Musings, observations and the occasional insight as we stare down both the holidays and the final 32 games of the NFL's regular season.....
• I'm just throwing it out for debate here, but is this team of the decade stuff really all but sewed up for New England now that Pittsburgh looks like an extreme long shot to match the Patriots' record of three Super Bowl rings in the 2000s?
That's the conventional wisdom, but as I pointed out in my dissection of the
-- The first 19-0 season in NFL history, besting the record-breaking 18-1 near-miss the Patriots put together two years ago. A 3-0 run this postseason would lift the Colts to 10-7 in the playoffs from 2000 on, still far short of the 14-3 mark New England has compiled thus far (which could drop a bit with a quick Patriots exit in January), but not the yawning chasm it has been for most of this decade. And at 19-0, wouldn't we have to coronate these Colts as the greatest team ever, just like we were prepared to do for New England's 2007 team?
-- A second Super Bowl title in the decade's final four seasons, giving the Colts just one less ring than their nemesis from New England. Indy would be 2-0 in Super Bowl trips this decade, compared to the Patriots' 3-1 mark.
-- Indianapolis two weeks ago broke the league record for most wins ever in a decade, besting the 49ers of the 1990s (114-46, .713). The Colts are 115-43 with two regular-season games remaining. Assuming a perfect season, Indy's 117-43 record for the decade would work out to a .731 winning percentage. The best the Patriots can finish this decade is 113-47, for a .706 winning percentage.
-- The Colts are working on a league-record 23-game regular-season winning streak, and would push that mark to 25 by finishing 16-0. New England, of course, held the previous mark, with 21 consecutive regular season victories from 2006 to '08.
-- Indianapolis has won 12 games or more in an NFL-record seven consecutive seasons and is the third team to start a season 14-0, joining the 1972 Dolphins and 2007 Patriots. By comparison, New England has just four seasons of 12 wins or more this decade. The Colts also lead the Pats in terms of winning seasons (9 to 8) and playoff seasons (9 to 7, assuming a New England trip this year), but would trail the Patriots 7-6 in division titles this decade should New England win the AFC East as expected.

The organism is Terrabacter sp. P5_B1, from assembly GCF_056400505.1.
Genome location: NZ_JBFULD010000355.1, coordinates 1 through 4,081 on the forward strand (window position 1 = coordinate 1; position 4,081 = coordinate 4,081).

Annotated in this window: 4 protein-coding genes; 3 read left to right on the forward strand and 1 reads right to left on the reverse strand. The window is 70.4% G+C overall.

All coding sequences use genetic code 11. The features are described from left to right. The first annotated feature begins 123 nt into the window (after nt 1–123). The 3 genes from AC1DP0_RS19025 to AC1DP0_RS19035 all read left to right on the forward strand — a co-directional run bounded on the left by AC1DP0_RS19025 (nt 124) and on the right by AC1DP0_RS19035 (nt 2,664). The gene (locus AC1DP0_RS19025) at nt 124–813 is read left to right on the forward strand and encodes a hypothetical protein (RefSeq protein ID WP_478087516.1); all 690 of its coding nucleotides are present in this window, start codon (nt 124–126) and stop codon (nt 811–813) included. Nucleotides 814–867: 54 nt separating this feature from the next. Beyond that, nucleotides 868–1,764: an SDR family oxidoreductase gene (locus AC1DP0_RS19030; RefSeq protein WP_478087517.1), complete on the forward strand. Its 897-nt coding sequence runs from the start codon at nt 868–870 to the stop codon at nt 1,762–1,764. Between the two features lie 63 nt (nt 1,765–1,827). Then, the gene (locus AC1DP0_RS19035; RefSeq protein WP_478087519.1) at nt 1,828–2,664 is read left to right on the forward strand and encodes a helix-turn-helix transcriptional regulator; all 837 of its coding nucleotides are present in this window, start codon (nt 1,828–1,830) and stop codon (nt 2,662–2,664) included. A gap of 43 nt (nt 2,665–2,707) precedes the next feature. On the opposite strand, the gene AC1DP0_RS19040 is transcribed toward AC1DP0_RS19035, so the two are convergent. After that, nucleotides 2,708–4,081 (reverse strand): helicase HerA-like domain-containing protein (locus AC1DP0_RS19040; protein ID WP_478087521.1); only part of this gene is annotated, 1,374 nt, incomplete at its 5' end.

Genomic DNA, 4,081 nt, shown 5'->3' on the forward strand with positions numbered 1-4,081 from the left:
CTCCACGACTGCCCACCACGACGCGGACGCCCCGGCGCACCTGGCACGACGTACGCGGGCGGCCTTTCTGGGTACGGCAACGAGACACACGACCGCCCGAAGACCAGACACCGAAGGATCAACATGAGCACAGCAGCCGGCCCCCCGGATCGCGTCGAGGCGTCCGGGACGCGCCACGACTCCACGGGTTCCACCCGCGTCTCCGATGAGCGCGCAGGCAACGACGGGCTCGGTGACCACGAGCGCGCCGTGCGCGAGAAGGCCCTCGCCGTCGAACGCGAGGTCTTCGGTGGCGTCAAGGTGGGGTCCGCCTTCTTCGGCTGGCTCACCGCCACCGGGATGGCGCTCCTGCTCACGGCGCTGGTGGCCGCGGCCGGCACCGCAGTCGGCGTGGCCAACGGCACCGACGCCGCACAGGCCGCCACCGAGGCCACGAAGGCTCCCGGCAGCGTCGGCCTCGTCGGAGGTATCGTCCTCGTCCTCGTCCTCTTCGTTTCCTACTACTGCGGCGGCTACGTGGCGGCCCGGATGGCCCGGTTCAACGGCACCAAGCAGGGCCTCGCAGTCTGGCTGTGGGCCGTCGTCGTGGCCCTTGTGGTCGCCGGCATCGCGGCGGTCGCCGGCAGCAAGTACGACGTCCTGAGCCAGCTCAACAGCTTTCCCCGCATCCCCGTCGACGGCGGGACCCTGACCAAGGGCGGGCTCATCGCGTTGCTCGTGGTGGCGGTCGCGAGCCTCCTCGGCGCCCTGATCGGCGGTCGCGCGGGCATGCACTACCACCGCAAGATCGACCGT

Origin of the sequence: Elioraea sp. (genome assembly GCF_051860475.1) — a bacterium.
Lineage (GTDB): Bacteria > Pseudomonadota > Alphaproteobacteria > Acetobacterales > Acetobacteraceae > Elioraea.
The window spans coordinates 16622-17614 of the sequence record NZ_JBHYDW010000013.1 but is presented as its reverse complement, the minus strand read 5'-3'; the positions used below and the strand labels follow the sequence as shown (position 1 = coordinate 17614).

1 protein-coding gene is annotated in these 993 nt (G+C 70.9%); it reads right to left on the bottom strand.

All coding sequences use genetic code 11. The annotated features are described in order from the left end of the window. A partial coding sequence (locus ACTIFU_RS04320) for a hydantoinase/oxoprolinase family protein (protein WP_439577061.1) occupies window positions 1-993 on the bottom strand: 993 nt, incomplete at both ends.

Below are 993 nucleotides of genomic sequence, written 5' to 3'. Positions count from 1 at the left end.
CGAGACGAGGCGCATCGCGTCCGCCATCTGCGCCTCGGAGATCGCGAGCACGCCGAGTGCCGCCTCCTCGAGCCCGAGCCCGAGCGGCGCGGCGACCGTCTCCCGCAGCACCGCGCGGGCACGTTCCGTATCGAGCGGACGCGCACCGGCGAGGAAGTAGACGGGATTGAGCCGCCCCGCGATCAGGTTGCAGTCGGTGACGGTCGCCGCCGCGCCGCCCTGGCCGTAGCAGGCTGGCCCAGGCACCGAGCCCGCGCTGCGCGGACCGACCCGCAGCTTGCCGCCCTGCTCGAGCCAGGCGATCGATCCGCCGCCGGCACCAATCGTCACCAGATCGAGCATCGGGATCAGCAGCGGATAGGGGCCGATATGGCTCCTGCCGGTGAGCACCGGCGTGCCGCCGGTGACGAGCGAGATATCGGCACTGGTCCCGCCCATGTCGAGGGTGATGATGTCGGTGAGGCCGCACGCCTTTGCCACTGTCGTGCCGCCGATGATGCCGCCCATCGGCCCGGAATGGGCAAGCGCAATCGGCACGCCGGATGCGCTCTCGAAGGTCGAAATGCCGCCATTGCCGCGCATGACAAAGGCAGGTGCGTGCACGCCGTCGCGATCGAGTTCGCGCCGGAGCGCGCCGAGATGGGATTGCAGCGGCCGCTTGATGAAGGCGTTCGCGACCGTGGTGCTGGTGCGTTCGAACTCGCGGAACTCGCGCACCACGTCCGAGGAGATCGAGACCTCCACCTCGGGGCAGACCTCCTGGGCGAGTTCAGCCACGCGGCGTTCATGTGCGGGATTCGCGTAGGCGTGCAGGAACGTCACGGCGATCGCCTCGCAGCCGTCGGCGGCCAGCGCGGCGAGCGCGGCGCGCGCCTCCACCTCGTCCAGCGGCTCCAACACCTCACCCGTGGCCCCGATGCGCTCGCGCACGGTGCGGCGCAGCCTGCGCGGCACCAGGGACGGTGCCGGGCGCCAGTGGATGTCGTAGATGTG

-- Indy started the decade by losing seven of its first eight games head-to-head against New England from 2000 to '04, including two playoff matchups. But in the decade's second half, the Colts are 5-1 against the Patriots, including the memorable 2006 AFC title game, which featured Indy clawing out of an 18-point second-quarter hole to win. If the two rivals were to meet again this postseason, with Indianapolis winning, the latter half of the decade would clearly belong to the Colts.
Assuming five more Indianapolis victories and a historic 19-0 season -- not to mention a hasty playoff demise for New England -- is admittedly assuming a lot. But it's now within the sphere of possibility, and that kind of finish in Indy would more than cast the team of the decade debate in a new light. Suffice to say New England was the clear-cut team of the first half of the decade, but the Colts would have a strong case to claim they owned the second half. And at that point, let the argument begin as to which franchise prevailed overall.
• So with
That's a tough one. I suppose if I had to choose, I'd say Cleveland is the tougher gut-and-rebuild project, given the Browns have been losers in 10 of their 11 seasons since rejoining the league in 1999. And you can add to that the competition within the AFC North, which still has three teams in the playoff hunt through 15 weeks this season.